Flight processing statistics help to assess staffing needs at U.S. international airports. The statistics provided by INS to the airline industry, however, do not show the extent to which flights exceed the mandatory 45-minute inspection time limit, thus limiting the airline industry's capability to advise the Commissioner on the "time period during which services should be performed" and the "proper number and deployment of inspection officers." INS's summary of flight processing times provided to the airline industry committee members only shows gross flight information at major U.S. international airports. The information is lumped into three categories: the number of flights that were processed by INS in 30 minutes or less; the number processed between 30 and 45 minutes; and the number over 45 minutes. The report, however, does not show the degree to which INS inspections exceeded the mandatory limit (i.e., how far beyond 45 minutes that it took INS to inspect the passengers of a particular flight). Airline officials want the actual time of each flight that exceeds the 45-minute limit so that they can accurately assess specific staffing allocations. This information is critical for providing meaningful advice to the Commissioner because, without detailed flight statistics, committee members cannot make educated estimates of future INS staffing needs at airports.
Lack of Follow-up
INS does not ensure that information promised the airline industry is actually provided. Our interviews with INS and airline officials confirmed that INS was often unresponsive to airline industry requests made at Committee meetings. Committee members wanted to know a time frame for simplifying the I-94. After years of discussion and working groups, the issue remains unresolved. Another example relates to tactical information. After repeated requests, airline members said INS was still not routinely sharing tactical information at many ports even though INS had made a commitment to increase this information sharing.
INS is not tracking the resolution of issues raised at meetings. We identified a number of specific issues raised over and over again during the last 2½ years by the airline industry for INS action, yet we found no evidence that INS took action to address many of these issues. For example, every year the airlines raise concerns about untimely hiring of inspectors that results in inadequate numbers on duty at busy airports to conduct inspections within the 45-minute limit during peak periods.
The lack of INS follow-up on issues that are important to the airlines has created a sense of mistrust between INS and the airlines.
No INS Focal Point
The CAO has limited authority in dealing with the airline industry. There is no one office or individual that serves as the focal point for representing INS to the airline industry. Further complicating matters, numerous INS program areas impact on the airline industry, including detention and deportation, budget, information technology, intelligence, general counsel, investigations, records management, and inspections. The INS officials who serve as the primary de facto contact points (i.e., Inspections) have no authority or control over the other program areas. Therefore, Inspections can coordinate responses to the airline industry, but Inspections cannot compel other program areas to provide information, or fully represent INS.
INS representatives who attend the Committee meetings are often unable to adequately address issues there. Although senior Inspections and budget officials regularly attend Committee meetings, they cannot speak for or respond on behalf of program areas not represented at the meetings. INS officials acknowledge that key players are not at all Committee meetings. Because no one official or office represents INS at the Committee meetings, issues frequently cannot be fully addressed or resolved.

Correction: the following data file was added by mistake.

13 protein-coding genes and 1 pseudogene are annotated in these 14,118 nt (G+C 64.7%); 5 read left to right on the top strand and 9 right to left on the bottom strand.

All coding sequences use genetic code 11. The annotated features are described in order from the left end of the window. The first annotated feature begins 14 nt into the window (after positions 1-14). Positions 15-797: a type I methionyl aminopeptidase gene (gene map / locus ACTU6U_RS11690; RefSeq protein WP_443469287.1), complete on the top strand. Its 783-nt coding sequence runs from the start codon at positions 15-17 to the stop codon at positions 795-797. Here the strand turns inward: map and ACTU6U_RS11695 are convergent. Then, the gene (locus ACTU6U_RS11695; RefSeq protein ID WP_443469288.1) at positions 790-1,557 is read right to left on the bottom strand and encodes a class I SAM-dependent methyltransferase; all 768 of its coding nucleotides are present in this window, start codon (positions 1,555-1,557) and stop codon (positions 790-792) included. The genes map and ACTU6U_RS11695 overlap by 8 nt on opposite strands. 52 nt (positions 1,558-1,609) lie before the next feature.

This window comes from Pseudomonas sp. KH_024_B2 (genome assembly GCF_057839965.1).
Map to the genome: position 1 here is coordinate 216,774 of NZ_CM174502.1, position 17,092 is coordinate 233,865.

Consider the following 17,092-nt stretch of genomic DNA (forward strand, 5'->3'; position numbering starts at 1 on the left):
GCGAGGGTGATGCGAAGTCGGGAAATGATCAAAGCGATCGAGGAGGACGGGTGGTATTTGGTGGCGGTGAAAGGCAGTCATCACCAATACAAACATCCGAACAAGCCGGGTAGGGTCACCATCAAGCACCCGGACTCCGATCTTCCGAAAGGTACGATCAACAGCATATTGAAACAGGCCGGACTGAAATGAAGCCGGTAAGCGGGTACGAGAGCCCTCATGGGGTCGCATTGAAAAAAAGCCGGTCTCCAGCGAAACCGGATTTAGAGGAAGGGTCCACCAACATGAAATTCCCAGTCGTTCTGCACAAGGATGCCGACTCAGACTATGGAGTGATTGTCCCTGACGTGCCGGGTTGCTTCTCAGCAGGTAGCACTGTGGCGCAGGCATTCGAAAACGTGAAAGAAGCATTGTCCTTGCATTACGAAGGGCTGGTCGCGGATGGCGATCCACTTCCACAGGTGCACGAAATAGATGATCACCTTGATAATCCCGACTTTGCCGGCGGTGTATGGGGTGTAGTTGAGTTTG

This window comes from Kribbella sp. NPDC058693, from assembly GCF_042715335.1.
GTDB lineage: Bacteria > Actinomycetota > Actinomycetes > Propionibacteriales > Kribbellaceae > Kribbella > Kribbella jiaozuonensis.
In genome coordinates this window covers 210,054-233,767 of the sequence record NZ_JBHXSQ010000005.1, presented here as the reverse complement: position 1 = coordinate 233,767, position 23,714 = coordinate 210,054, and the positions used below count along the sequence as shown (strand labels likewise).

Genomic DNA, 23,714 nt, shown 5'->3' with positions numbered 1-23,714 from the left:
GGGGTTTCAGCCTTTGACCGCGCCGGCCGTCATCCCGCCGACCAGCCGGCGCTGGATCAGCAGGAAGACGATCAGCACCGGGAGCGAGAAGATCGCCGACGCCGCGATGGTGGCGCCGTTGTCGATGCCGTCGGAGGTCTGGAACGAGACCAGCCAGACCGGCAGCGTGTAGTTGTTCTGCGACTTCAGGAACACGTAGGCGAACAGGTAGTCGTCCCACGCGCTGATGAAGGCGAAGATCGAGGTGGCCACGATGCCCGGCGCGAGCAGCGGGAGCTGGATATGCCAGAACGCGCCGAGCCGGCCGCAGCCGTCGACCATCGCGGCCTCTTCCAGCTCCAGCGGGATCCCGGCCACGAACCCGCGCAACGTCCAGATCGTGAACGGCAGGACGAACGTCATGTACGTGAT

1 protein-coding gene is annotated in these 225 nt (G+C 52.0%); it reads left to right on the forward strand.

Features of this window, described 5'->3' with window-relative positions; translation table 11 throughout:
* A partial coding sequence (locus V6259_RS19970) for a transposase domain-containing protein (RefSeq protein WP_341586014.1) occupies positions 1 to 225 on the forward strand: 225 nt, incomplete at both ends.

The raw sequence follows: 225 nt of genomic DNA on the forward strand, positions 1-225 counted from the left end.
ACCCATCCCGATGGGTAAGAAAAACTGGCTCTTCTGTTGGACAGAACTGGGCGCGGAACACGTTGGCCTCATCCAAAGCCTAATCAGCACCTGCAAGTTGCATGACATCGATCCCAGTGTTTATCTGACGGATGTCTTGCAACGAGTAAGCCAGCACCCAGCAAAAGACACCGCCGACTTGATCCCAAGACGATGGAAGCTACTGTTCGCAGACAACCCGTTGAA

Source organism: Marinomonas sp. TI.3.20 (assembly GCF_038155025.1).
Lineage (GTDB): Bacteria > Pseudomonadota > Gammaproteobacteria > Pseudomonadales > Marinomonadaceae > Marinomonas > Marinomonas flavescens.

The only INS office with responsibility and authority for all INS programs that impact the industry is the Deputy Commissioner's office. No representative from this office currently attends these meetings. INS headquarters officials we interviewed believed it would be useful to have such a representative at the Committee meetings.
Productive Relationships Have Been Fostered at JFK, Miami and LAX
During our visits to the three major INS air ports-of-entry, INS and local airline officials reported that their relationships were greatly improved. They reported that instituting regular cyclical meetings, usually on a monthly basis, in which both groups aired their interests and concerns, was a contributing factor over the last year to effective working relationships. For example, at one airport over the last year, two sets of meetings had been conducted between INS and airline management on a monthly basis. One set of monthly meetings was chaired by all the Federal Inspection Services and the other set of monthly meetings was chaired by the airline industry.8 After several months of conducting these monthly meetings, their view of each other drastically changed and is now very cooperative. Both INS and the airlines attributed this vast improvement to the meetings.
At another airport with seven separate terminals, regular monthly meetings had been planned by INS but were implemented at only one terminal thus far. At this terminal, INS officials and their airline terminal counterparts both said that their relationship had improved. Most attendees attributed the improvement to the regular meetings, where the attendees gained a better understanding of the work of their respective counterparts and the problems they had to face. For example, the airline employees gained a better knowledge of the requirements and constraints placed on INS officials in performing inspection functions and INS officials gained a better understanding of the business realities faced by the airlines. While INS and the airlines did not totally agree with one another on all issues, they were better able to see each other's point of view, which fostered a more cooperative attitude all around. In contrast, however, were the other six terminals at this airport, where regular meetings had not yet been instituted. At these terminals, the relationship between INS officials and their airline counterparts remained poor.
Recommendations on Communication